With Elon Musk’s Hyperloop currently stalled on US soil, a crowdsourced engineering project could bring the ‘mass transit system of the future’ to three European countries. Hyperloop Transportation Technologies (HTT) has agreed a deal in Slovakia which aims to connect three European capital cities via Hyperloop tracks: Slovakia’s Bratislava will be the central point in a route that runs from Vienna, Austria to Budapest in Hungary, according to Engadget.
The total length of the proposed Hyperloop track is estimated to be around 160 miles – the distance between Vienna to Bratislava is approximately 35 miles, while Bratislava to Budapest is just over 100 miles – which, end-to-end, could transport passengers in around 20 minutes. The plan even has the potential to expand beyond the three proposed cities, with an additional line running to Košice in Bratislava.
While the proposal is just that at the moment, the first step will be to assess the viability of creating a three-city, high-speed Hyperloop route.
HTT is also responsible for the planned Hyperloop test track in California, an initiative that has recently suffered delays. The crowdsourced group – a collaboration between scientists, engineers, and designers, all donating their time to help make Hyperloop a reality – is still hoping to have the California track functional by 2018.
It hasn’t been a very long time since Prime Minister of Hungary, Viktor Orban, proposed the Internet Tax. This wasn’t well received by the internet dwellers or anyone else, and huge protests arrived almost instantaneously.
It started to escalate for real on Sunday 8-days ago as large-scale protests began and demonstrators hurled old computer parts at the headquarters of Mr Oban’s ruling Fidesz party. The demonstrations continued throughout the week and on Tuesday thousands of protesters marched across Budapest’s Elisabeth Bridge in a protest against the new law proposal.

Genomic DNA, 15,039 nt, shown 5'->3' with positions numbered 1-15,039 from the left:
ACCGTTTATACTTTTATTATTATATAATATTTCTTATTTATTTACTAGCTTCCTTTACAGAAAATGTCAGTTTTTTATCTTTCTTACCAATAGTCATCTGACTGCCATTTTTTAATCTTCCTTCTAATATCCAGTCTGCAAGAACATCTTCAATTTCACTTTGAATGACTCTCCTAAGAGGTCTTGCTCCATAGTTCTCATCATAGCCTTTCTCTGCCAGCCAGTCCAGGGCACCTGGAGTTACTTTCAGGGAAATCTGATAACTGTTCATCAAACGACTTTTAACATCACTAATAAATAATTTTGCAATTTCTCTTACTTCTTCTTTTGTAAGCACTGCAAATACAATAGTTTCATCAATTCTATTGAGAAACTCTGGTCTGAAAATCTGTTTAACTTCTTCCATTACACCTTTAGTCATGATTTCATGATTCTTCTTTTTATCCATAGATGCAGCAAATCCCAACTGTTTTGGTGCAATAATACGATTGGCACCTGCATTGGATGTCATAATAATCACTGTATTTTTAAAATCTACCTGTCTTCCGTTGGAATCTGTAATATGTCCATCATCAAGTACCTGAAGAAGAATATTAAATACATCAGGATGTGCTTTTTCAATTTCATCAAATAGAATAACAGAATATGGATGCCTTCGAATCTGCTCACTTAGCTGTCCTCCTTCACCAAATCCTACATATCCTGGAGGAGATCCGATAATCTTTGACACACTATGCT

The citizens were both afraid of the financial burden as well as the restriction on freedom of speech and access to information that comes with it. The EU also condemned the law, because it was a unilateral measure applied to a global phenomenon.
If the law had passed, it would have cost 150 forints per Gigabyte of data traffic, that is about £0.40. The government tried to calm the protesters during last week by adding a cap of 700 forints per month for individuals and 5000 forints for companies; that wasn’t received any better than the original proposal.
The new law proposal was finally cut on Friday. It was clear to Viktor that he had lost the battle against the best-organised community in the country, the internet, while fueling the political competition with free ammunition.
Thanks to BBC for providing us with this information
RT reports that 21 countries have joined in draft discussions at the UN for an anti-NSA resolution to be passed. In the discussions are the following nations: Argentina, Austria, Bolivia, Brazil, Cuba, Ecuador, France, Germany, Guyana, Hungary, India, Indonesia, Liechtenstein, Mexico, Norway, Paraguay, South Africa, Sweden, Switzerland, Uruguay and Venezuela. The resolution seeks to condemn indiscriminate and extra-territorial surveillance and rectify that with independent oversight of all electronic monitoring.
The resolution was proposed earlier this week by Germany and Brazil, two of the largest and most vocal critics of the USA’s global spying operations. While the document does not single out the USA or NSA specifically, the rhetoric is clearly a direct attack on the NSA’s exposed global surveillance practices.
The draft resolutions states that UN members are “deeply concerned at human rights violations and abuses that may result from the conduct of extra-territorial surveillance or interception of communications in foreign jurisdictions.” and that “illegal surveillance of private communications and the indiscriminate interception of personal data of citizens constitutes a highly intrusive act that violates the rights to freedom of expression and privacy and threatens the foundations of a democratic society.”
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